As with most things in Rome, it has an impressive history. The oval-shaped square was built on an old stadium - dating back to 86AD - which was used for festivals and sporting events. It is dominated by three lavish and intricately sculpted fountains.

Let your feet wonder the cobbled streets leading off the Piazza Navona square and down to the family owned Bar Della Pace, a popular bar with the locals. The small local neighbourhoods are full of bistros, bakeries and cute little delis, with their own delightful little piazzas.

Take in the colours of Campo dei Fiori

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Alfredo Cerra / Shutterstock.com Alfredo Cerra / Shutterstock.com

Translating as the 'Field of Flowers', Campo dei Fiori was a meadow for many years before it was restored it to its former Roman glory as a Piazza the 1400s. This became the square where cardinals and ambassadors would gather to socialise, as well as a being a popular horse market.

Over the 1400s, the square flourished into a cultural and commercial hub with stalls selling fresh produce and other wares. Today, you have to try some of the delicate, pencil thin asparagus - so delicious that there's no need to cook them! Also, don't miss Il Forno bakery for some mouth-watering zucchini pizza and yummy pastries.

At night, the hustle and bustle remains. Here you will find both Italians and tourists enjoying the bars and pubs that line the square, a must for the night owls among you.

Soak up the Heavenly Atmosphere at Santa Maria in Trastevere

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Santa Maria is one of the oldest churches in Rome and arguably one of the most beautiful. It was built in the 12th century but since this time has seen many structural changes. You will certainly be in awe at the grandeur of the basilica - check out the Greek and Latin inscriptions engraved in the stone. Then step inside to where you can experience the real magic...

The large granite pillars perfectly contrast the pretty illuminated dome above the alter. The whole of the church ceiling is adorned with gold and frescoes and is simply stunning. Don't miss the pretty mosaics at the front of the altar!

The local Trastevere area is also worth exploring. It's an old Jewish neighbourhood with winding cobbled streets lined with some cute boutiques and handcraft shops. Try the Jewish-Roman dish of deep fried artichokes at 'Da Enzo' and you won't be disappointed!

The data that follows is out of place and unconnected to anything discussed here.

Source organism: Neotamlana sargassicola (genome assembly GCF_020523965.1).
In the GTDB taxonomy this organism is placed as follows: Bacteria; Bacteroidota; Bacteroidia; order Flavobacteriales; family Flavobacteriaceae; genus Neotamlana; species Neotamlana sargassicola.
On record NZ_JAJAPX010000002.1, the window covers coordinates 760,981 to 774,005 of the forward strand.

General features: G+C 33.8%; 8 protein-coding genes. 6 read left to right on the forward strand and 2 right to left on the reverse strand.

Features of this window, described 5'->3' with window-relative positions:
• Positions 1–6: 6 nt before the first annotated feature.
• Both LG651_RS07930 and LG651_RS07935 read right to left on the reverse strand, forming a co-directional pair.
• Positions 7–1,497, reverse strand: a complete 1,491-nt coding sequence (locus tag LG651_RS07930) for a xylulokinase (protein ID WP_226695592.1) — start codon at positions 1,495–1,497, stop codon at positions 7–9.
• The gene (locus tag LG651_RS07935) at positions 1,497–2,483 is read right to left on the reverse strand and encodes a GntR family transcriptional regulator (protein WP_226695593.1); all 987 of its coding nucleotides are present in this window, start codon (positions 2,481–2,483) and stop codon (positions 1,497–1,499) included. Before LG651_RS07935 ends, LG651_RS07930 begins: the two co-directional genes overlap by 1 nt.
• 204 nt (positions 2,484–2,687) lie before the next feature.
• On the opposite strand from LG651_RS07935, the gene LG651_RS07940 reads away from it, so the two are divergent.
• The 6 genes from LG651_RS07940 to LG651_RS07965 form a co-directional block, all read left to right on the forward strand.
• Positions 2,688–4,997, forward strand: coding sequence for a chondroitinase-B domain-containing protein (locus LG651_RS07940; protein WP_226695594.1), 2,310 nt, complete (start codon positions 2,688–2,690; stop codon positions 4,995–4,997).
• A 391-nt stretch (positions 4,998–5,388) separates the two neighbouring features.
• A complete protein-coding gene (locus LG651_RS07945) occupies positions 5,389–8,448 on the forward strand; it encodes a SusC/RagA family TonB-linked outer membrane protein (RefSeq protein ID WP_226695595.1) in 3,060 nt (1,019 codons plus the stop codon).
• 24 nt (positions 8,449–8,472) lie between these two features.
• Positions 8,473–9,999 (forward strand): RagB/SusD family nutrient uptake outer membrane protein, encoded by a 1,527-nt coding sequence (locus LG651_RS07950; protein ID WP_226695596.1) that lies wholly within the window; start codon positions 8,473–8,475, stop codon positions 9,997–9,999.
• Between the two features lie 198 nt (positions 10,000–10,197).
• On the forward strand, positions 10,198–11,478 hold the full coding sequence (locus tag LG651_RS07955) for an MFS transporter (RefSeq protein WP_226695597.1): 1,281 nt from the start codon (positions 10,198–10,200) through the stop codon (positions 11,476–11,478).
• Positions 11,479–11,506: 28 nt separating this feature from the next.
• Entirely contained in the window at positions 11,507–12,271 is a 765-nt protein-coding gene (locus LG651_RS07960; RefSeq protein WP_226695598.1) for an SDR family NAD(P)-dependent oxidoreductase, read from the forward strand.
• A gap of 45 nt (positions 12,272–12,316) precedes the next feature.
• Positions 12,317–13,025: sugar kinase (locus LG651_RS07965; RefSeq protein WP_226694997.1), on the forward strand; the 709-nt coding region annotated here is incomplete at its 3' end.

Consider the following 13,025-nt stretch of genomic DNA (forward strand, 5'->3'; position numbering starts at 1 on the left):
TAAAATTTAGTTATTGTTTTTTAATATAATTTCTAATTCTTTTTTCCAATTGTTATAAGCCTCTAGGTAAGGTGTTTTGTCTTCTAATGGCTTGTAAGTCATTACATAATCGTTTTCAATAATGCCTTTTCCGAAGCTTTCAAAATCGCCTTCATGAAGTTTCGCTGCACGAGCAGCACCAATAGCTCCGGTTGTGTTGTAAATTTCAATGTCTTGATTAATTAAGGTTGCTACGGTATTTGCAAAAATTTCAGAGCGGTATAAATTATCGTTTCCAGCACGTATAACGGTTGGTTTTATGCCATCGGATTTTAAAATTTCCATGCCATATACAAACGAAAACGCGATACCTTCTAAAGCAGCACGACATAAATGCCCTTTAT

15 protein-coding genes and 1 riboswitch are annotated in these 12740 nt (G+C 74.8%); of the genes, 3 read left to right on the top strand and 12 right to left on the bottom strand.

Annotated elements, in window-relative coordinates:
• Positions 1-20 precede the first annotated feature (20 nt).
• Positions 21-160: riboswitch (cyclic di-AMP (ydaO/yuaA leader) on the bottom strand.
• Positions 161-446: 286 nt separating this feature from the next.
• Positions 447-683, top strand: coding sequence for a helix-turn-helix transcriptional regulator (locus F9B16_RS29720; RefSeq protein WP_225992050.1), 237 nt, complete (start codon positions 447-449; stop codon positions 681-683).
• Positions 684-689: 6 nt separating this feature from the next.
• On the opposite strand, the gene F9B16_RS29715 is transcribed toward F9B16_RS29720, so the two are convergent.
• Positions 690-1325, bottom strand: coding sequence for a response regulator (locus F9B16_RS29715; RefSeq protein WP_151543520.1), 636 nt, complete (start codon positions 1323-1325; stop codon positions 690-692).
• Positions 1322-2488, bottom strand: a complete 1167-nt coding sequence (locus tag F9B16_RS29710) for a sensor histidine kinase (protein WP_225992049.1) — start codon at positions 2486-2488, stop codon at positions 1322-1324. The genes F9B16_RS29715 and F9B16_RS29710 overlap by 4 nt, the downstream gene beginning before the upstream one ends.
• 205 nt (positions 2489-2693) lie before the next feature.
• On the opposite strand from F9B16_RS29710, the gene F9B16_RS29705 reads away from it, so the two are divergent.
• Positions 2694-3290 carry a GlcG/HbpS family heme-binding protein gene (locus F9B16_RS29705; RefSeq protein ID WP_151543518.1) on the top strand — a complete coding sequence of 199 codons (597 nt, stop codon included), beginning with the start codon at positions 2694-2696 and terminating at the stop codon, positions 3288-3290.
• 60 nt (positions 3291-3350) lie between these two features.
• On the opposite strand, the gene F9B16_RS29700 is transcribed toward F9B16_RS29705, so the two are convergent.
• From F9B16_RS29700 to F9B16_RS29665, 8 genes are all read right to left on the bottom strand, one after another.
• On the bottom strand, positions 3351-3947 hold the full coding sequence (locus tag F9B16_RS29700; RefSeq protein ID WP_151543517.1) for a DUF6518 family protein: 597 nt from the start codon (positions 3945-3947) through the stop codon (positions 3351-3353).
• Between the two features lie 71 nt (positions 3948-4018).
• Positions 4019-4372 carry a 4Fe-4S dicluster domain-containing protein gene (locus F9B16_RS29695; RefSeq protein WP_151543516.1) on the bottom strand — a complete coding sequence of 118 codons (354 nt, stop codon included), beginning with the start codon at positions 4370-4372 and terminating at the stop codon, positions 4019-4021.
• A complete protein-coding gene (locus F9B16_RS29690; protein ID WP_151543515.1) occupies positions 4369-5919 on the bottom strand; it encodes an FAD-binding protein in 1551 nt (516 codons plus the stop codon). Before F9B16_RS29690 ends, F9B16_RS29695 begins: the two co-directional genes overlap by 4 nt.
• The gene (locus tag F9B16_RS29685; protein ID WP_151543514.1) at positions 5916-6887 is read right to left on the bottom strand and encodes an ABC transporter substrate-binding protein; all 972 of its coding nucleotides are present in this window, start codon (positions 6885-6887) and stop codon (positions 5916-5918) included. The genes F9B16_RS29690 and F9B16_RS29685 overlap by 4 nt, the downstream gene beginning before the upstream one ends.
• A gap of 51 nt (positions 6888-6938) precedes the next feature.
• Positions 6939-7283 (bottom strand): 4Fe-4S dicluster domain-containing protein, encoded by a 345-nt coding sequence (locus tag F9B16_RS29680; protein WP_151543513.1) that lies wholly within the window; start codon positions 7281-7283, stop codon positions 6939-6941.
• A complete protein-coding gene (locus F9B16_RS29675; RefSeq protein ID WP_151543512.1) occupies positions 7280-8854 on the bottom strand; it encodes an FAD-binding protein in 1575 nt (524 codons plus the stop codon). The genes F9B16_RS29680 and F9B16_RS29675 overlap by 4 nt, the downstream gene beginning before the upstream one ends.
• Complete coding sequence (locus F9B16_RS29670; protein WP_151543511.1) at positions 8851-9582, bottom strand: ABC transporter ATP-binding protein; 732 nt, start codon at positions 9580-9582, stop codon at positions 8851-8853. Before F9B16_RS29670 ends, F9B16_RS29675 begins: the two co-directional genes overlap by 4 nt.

Step back in time when you visit the Catacombs of San Callisto

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The most exciting part about this excursion is that the whole experience is set almost 20 metres underground! You will be walking around narrow, winding tunnels where it's been discovered that 50 martyrs and 16 Bishops were buried.

Why underground? That's a good question. A lot of Christians were persecuted for their beliefs prior to Emperor Constantine I, and in the 2nd century this burial place expanded to include chapels, as well as sleeping, dining and meeting areas where Christians could secretly meet in peace.

You will most definitely need to take a tour as it will give you a real sense of what it was like to be a Christian at risk of persecution. This unforgettable tour really brings to life the despair and fear of the Christians before Constantine's reign.

You are advised to take the infamous Appian Road to these ancient burial tunnels, a road dating back to the Roman times. Get a map at the visitor's centre in Rome and see what ancient treasures there are to be discovered along the way!

Grab your walking shoes for a hike up the Spanish Steps....then for a cup of tea?

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There are 137 Steps to climb when you visit the famous Spanish Steps - some of the largest and widest in Europe. Built in the 1700s, the steps connected the Church of Tinita dei Monti - under the patronage of the king of France - to the Spanish Square, where the area around the embassy was considered to be Spanish territory.